Score one for Chinese consistency. Back in December, Chinese officials suddenly announced that they were pulling back the Minxin PMIs of smaller and mid-sized businesses in both manufacturing and services. Broadcasting the need for "major adjustments," China Minsheng Banking Corp. and the China Academy of New Supply-side Economics had previously estimated a huge decline in economic activity suggested by their numbers. The manufacturing version had dropped to 42.4 in November, while the non-manufacturing series PMI was estimated at just 42.9.
Minxin is now back and apparently adjusted sufficiently by whatever unannounced standard, and the results are actually worse. The new manufacturing PMI was updated to a disastrous 37.5 in February (and 41.8 in January), while the non-manufacturing version was worse dropping to the same 37.5 but from 43 last month.
Private gauges of manufacturing and services fell to new lows, a reading of business confidence slipped, and interest in small and medium sized businesses deteriorated, the readings show. If confirmed in official data for February that starts to roll out from March 1, such weakness would suggest a slowdown in the nation's old growth drivers may be deepening.
Still, private data can be volatile, and readings may be distorted by the week-long Lunar New Year holiday in February. That was the government's official view Monday, when it said there's "no hard landing." The 2015 slowdown "was not as bad as some would make it out to be," the Xinhua News Agency said in a commentary.
It's quite typical in the attempted exercise of control, as the same warning over "distorted by the week-long Lunar New Year holiday" was issued about Total Social Financing and China bank debt before being totally discarded so that those volatile (and often contextually different) figures could be celebrated as optimistic gospel. The logical fallacy marches on, so it's no wonder that economists (and government economists) keep looking for China's bottom, only to be surprised month after month in not finding it.
In fact, anecdotally and certainly in view of market turmoil that doesn't want to end, there are many reasons to suggest China is much worse than even these numbers suggest. Using China's Northeast region in isolation, two Deutsche Bank (FWIW) analysts place geographical 2015 GDP at just 1%, with FAI collapsing by 11.6% (rather than the very weak +10% reported by the National Bureau of Statistics for China overall. There might be such regional differences as to explain the disparity, but there is also another that is likely more uniform across that country.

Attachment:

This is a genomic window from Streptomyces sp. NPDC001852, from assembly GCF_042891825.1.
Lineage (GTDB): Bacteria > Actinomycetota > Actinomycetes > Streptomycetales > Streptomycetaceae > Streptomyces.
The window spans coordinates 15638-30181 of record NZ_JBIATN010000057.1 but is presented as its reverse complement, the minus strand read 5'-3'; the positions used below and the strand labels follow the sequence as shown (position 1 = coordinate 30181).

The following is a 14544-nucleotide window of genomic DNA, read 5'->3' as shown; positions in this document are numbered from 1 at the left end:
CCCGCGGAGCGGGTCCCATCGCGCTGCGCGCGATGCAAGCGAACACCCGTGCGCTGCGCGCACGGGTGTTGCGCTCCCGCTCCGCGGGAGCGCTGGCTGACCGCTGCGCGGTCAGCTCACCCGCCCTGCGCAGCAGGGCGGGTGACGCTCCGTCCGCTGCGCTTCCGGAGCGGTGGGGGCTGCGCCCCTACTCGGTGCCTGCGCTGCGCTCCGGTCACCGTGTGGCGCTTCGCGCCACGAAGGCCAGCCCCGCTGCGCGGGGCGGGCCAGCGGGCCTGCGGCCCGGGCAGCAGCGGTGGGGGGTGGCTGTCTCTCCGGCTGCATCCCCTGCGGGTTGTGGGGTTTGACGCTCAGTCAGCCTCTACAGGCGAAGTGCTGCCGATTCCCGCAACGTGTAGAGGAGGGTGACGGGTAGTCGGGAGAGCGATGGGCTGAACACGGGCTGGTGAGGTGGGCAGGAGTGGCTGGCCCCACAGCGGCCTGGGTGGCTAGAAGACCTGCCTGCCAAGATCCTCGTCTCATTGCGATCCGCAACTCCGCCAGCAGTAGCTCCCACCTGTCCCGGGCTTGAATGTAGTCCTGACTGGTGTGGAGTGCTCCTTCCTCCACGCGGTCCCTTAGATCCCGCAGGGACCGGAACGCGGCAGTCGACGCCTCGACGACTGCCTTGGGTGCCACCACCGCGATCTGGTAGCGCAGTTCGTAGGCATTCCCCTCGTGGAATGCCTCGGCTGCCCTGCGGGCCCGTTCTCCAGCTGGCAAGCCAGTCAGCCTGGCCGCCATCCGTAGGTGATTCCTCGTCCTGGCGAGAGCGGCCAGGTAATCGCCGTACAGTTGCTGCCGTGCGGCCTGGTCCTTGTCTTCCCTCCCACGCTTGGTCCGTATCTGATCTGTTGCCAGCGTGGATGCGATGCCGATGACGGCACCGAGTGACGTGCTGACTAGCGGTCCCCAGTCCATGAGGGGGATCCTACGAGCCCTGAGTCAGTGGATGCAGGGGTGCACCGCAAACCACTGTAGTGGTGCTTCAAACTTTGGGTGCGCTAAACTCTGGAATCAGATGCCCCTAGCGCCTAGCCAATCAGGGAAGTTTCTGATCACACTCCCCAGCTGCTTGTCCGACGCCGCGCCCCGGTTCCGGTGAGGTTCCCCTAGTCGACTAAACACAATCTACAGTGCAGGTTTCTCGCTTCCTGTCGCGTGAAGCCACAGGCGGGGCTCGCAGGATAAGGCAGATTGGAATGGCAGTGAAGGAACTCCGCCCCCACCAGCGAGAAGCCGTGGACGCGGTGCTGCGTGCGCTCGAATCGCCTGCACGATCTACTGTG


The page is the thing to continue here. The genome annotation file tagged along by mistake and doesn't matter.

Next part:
The sharp contrast between weak economic activities and strong credit growth shows that banks in the northeast likely supported, through renewed lending, the weak corporate sector regardless of economic viability, which helped to avoid unemployment and bankruptcy. In this case, it is the government's priority of maintaining social stability that overrode profitability considerations.
China optimists will claim that though the manufacturing and industrial sectors are in sharp decline, China's transition to a services or consumer-led economy relegates that to a moot point. If what is proposed above is true (and another reason to look at surging bank lending from a different, pessimistic perspective), however, then the difference between what China's economy would look like with the full pressure of the industry slowdown and collapse and how it actually appears now is not at all reassuring. Zombified industry still points in the same direction if the pathway to get there is somewhat diverting.
The Chinese government, through especially state-owned institutions and businesses, can certainly reduce the blow to China's economy by infusions such as Deutsche's analysts suggest, but that is not at all the same thing as proclaiming a consumer-led re-orientation. In fact, in many ways this government prop version is much worse; should it end, likely due to financial pressure, the overall economic convergence of the whole economy to industry will only be that much sharper and more intense. Should it not end, and government continuing to support failing enterprises, welcome to Japan in the 1990s (which received none of the predicted growth from "aggregate demand" efforts but still repeated and increasingly more serious financial turmoil related to the desperate mismatch between zombie banks and corporations and actual monetary and financial conditions dependent on things like actual and sustained economic growth).
If nothing else, it would show that the government doesn't believe its own proclamations. If there is no "hard landing," then there really isn't any reason for major support of the industrial sector's negative pressures. If it's all no big deal, then workers displaced in the transition should be allowed, to their own long-term benefit, the forces of market-based redistribution - out of industry and into the future of services. Unfortunately, what these analysts propose is perfectly in line with not just other economic accounts and increasing market turmoil, but the palpable desperation of the PBOC and other government agencies that comes with it all.
The Chinese government claims there was and will be no "hard landing" but increasingly acts like that might be the best case - implying they hope it all leads to an actual "landing." The next time any government, let alone China, forthrightly and ably projects recession and economic (or financial) turmoil will be the first.